Davis and White's commanding margin Monday should quiet talk of a conspiracy, but it's unfortunate that 12 years after the judging scandal at the Salt Lake City Games, there are still question marks in thought balloons floating over the sport.
The revamped international scoring system introduced for the 2004-05 season rewards greater athleticism in ice dance, but as with other skating disciplines, it shields the identities of judges. The move was designed to ease pressure to vote in political blocs, but some prominent voices in the sport, such as American coach Frank Carroll, think that part of the reform has backfired.
"I think it needs a lot of work,'' Carroll said last week in a general observation not related to any specific competition here. "This anonymous judging is, like, for the pits. They wanted to get rid of cheating, well, what better way than to know who's not cheating?"
Davis and White and Virtue and Moir were still in their formative years when the no-longer-new system was implemented, and they are the first generation to have truly mastered it. "We feel over the last six years our two teams here have really been able to take it and run in a positive direction," White said.
It's certainly more possible to make an impact on merit than it was in the old days, when standings shifted about as quickly as sediment becomes bedrock, and major championships were as much coronation as competition. Leading U.S. ice dancers in the 1980s and '90s, such as Elizabeth Punsalan and Jerod Swallow, gamely slogged through that era, and 2006 silver medalists Tanith Belbin and Benjamin Agosto straddled it.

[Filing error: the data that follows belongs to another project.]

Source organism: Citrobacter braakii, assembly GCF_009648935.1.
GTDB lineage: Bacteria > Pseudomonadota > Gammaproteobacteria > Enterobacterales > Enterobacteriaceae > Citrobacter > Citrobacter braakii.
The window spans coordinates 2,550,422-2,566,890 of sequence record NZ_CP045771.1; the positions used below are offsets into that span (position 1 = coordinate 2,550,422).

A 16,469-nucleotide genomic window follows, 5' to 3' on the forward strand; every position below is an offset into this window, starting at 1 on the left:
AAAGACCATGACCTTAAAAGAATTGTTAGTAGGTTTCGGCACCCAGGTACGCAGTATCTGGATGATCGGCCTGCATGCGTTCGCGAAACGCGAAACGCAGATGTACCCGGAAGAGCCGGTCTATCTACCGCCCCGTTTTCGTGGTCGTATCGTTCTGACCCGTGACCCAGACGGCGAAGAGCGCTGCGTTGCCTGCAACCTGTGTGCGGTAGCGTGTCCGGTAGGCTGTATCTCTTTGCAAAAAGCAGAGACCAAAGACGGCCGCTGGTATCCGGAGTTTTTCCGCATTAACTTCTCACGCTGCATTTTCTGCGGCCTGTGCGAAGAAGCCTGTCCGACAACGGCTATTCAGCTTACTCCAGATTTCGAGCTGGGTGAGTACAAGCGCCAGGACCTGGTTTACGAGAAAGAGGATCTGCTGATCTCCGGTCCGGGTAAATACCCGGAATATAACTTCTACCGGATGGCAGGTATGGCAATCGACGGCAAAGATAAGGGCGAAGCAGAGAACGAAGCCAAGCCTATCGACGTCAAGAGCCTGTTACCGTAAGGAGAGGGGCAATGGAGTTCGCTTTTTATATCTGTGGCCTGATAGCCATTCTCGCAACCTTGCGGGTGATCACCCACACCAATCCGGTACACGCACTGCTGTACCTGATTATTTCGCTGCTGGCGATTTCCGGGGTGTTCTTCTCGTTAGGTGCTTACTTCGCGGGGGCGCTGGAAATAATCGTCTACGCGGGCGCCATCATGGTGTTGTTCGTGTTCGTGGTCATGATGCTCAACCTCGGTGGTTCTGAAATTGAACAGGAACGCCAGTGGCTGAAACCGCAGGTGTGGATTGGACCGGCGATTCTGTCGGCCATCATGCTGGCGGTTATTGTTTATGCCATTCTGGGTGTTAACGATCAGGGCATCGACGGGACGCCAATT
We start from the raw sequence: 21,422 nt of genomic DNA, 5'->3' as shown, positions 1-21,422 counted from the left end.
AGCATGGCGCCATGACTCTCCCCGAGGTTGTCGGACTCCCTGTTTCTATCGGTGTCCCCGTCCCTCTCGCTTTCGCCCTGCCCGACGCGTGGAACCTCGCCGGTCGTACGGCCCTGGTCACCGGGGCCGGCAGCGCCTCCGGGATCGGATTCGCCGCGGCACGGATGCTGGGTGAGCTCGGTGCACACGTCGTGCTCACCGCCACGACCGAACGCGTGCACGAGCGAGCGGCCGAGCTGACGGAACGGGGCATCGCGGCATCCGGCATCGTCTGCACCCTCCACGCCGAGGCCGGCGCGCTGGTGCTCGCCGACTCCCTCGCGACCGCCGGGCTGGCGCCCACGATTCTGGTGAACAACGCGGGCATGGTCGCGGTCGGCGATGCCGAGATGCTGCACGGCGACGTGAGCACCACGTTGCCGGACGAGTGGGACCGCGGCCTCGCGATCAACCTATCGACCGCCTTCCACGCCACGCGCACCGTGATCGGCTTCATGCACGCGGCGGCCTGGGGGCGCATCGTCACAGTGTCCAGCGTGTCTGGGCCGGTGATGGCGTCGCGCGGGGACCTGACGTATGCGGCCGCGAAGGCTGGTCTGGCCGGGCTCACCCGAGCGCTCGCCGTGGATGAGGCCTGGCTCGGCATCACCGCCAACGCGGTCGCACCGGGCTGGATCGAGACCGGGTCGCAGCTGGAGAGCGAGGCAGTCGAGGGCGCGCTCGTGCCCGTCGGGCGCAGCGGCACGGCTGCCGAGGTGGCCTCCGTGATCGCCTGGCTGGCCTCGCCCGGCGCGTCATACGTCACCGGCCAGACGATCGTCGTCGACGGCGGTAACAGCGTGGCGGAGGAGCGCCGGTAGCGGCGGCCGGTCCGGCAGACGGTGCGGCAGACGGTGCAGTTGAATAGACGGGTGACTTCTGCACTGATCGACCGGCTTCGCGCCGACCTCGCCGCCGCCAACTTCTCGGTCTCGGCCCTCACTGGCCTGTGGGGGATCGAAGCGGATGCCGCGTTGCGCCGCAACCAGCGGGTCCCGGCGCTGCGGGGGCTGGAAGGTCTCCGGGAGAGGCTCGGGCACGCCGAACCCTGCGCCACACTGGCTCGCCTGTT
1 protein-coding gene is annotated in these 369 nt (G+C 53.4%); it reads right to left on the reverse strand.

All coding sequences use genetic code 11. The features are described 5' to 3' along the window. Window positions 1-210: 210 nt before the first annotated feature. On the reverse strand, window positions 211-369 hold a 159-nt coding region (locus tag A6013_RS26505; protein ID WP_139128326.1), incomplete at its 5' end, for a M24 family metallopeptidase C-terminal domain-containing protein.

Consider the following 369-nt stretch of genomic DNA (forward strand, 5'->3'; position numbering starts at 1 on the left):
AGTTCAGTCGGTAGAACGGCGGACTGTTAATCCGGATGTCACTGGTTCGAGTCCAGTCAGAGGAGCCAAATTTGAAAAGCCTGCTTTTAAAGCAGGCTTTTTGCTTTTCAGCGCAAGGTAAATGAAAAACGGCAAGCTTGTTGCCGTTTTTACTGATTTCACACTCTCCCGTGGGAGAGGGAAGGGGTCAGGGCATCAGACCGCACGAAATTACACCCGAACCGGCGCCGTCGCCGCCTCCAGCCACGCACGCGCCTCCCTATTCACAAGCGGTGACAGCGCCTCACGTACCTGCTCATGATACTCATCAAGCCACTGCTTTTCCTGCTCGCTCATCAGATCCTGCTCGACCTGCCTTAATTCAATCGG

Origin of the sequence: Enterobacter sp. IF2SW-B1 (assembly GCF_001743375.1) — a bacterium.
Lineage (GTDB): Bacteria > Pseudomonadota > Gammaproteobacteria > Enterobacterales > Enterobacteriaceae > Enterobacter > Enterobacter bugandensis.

Moir said he is grateful their prime years have been governed by the current rules.
"The four people sitting at this table have benefited,'' he said. "I think it did give ice dance more credibility. I think you're seeing a lot more of an athletic sport. That's something we're extremely proud of. Having said that, there's another side to it as well. There's more that has to go into judging what would be the artistic side."
Virtue agreed. "We have great respect for Meryl and Charlie, and it's been an interesting relationship over the years," she said. "We weren't really competing against them. We're competing against the system. We were doing our job, they were doing theirs and it came down to preference, and we don't hold any bitterness against them at all."
There were hugs and backslaps and high-fives among the quartet before they received their bouquets. Everyone wants to know whether they really get along. They're unlikely to give up the whole truth.
Virtue smilingly said they might not chat by phone daily, but when it comes to the sweep of recent years, they are a closed club of four. No one on the outside could really comprehend the frustration and satisfaction of making the maddening math add up or assigning decimal points to style.
They have been partners, in a greater sense, with edge.
"We're linked forever," White said.